One of the things that many people do not do when considering their emergency fund is how much risk they have. They may have thought of the chances of being laid off from their job in determining how much to save, yet typically nothing more. We have relied on the rule of thumb of having 3 to 9 months set aside for an emergency fund. However, we never really thought if 3 to 9 months is really enough for what an emergency fund should cover.
Some of the risks that we should consider for an emergency fund are:
Age – The chances of being disabled increases with age. Also, even though age discrimination is not permitted, it is sometimes more difficult for older workers to get hired for certain jobs if they find themselves unemployed. It may not be age discrimination necessarily; however, an employer may use potential to decide which of two equally qualified applicants to hire. If one applicant’s potential may not been fully realized where the other applicant with more experience may have shown his full potential already (given more chances to succeed yet has not done so), the one with more potential may be given the nod. If a company had too many employees with no potential for growth, they are stuck in the mud because it is hard to promote within. Contrary to what we think, companies want to promote within because they have seen their employees in action and it is risky to hire someone based on a resume and short interview process. Thus, the potential for future growth is sometimes given preferential treatment over experience in the hiring process especially in lower and middle level positions.
Education – The probability of being unemployed at a point in time being a college graduate is ½ the risk of a high school graduate (per College Board – 5.4% for high school graduates versus 2.3% for college graduates). Sometimes having a college education gets someone in the door even if their degree has nothing to do with the job criteria. Some employers may see the college degree as a sign of determination and ability to learn on the job and thus give college graduates preferential treatment in the hiring process.
Job Skills – The more flexible your skills are, the more opportunities you have to switch careers. If you are a pianist who is starting to develop arthritis, it is hard to transfer your skills other professions other than being a piano teacher. The skills I used as an actuary in a consulting field has allowed me to do many different things down the road because I did a little bit of everything as an actuary from accounting, economics, investing, legal, speaking, etc. as a part of my job. Thus, the more skills you have, the more opportunities you have open up if you need to change careers. In today’s world, many people will have more than one career thus flexibility is a key to reduce risks of being unemployed.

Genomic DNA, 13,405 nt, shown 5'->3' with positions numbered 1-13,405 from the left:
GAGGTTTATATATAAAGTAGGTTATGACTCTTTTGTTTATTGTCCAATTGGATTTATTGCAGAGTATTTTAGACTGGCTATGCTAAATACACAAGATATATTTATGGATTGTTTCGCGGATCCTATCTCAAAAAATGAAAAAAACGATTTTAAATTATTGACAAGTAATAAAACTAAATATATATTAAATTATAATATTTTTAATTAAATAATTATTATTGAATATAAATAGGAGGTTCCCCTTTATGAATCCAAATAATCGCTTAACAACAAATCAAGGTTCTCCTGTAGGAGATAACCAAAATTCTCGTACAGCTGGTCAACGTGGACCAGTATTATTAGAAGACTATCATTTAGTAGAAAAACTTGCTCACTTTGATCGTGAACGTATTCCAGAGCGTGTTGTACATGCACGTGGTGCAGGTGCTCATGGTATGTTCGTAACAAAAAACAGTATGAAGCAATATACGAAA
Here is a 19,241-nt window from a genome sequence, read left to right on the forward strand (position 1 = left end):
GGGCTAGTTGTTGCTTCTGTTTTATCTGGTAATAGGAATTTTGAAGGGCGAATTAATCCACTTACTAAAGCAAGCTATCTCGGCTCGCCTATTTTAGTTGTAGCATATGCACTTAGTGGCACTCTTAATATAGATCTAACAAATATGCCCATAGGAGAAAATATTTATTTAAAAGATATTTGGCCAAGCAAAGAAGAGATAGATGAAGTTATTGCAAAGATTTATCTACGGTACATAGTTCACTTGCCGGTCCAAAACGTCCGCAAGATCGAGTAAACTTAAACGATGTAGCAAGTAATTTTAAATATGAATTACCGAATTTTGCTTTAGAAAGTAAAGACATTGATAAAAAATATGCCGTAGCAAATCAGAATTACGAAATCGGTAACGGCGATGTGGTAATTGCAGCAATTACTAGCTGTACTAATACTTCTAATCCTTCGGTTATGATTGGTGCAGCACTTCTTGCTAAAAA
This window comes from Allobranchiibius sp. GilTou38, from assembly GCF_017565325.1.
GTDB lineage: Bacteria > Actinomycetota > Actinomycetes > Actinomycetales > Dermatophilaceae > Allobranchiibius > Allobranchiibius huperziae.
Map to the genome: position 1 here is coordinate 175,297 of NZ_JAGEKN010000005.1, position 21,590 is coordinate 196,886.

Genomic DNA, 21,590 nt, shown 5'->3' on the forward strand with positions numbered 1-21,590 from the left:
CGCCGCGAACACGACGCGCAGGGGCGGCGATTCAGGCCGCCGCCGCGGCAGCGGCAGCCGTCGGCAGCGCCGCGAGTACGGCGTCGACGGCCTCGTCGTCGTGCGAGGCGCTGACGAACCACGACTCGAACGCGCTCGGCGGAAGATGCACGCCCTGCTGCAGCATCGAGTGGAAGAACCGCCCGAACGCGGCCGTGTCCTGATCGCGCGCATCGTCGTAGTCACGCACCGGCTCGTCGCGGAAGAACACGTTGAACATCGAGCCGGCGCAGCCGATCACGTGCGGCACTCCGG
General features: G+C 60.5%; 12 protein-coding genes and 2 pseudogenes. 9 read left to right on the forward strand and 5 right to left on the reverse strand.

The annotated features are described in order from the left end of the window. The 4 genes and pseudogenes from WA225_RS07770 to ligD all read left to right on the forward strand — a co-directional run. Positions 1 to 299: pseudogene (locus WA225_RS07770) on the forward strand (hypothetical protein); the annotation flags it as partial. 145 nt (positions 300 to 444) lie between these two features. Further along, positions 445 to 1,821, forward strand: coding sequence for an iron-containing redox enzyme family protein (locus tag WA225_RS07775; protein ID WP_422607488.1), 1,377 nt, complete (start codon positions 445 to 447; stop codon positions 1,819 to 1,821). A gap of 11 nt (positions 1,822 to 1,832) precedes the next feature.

Job Market – If you are a nurse in today’s economy, it is easier to find another job than some other professions. For example, if you work in the car manufacturing field, the opportunities are more limited where changing jobs if you are laid off it much tougher and may take a longer time to find another job. Therefore, you may want to have a larger emergency fund.
Economy – Many people think when the economy is booming that there is little need to have a large emergency fund because they could always get another job easily. However, the economy tends to change with little warning. With companies being more careful about watching costs, they can turn their hiring forecasts around within the matter of months. Thus, even if the job outlook is great now, in 6 months it can easily change.
Living Expenses – If you have a lot of fixed expenses (mortgages, car loans, cell phone contracts) where it is hard to cut anything, you are at greater risk than someone who has mostly fixed expenses that can be cut instantly (like vacations, eating out, entertainment, etc.). The more we can and are willing to cut the less of an emergency fund we may need.
Insurance (Disability & Medical) – We know about the risks of becoming disabled and not being able to work as a reason we need an emergency fund. Just realize that even if you have a good long-term disability insurance polity, the policy will typically not cover 100% of your lost income (typically 60% to 80% of base income) because if they did there would be no incentive to go back to work. Also, needing an emergency fund to pay large medical expenses is also important. Thus, if you have a plan that has high deductibles and no cap on co-pays (e.g. 20% on all expenses even above $5,000), you may need to have a larger emergency fund in case of an accident or illness.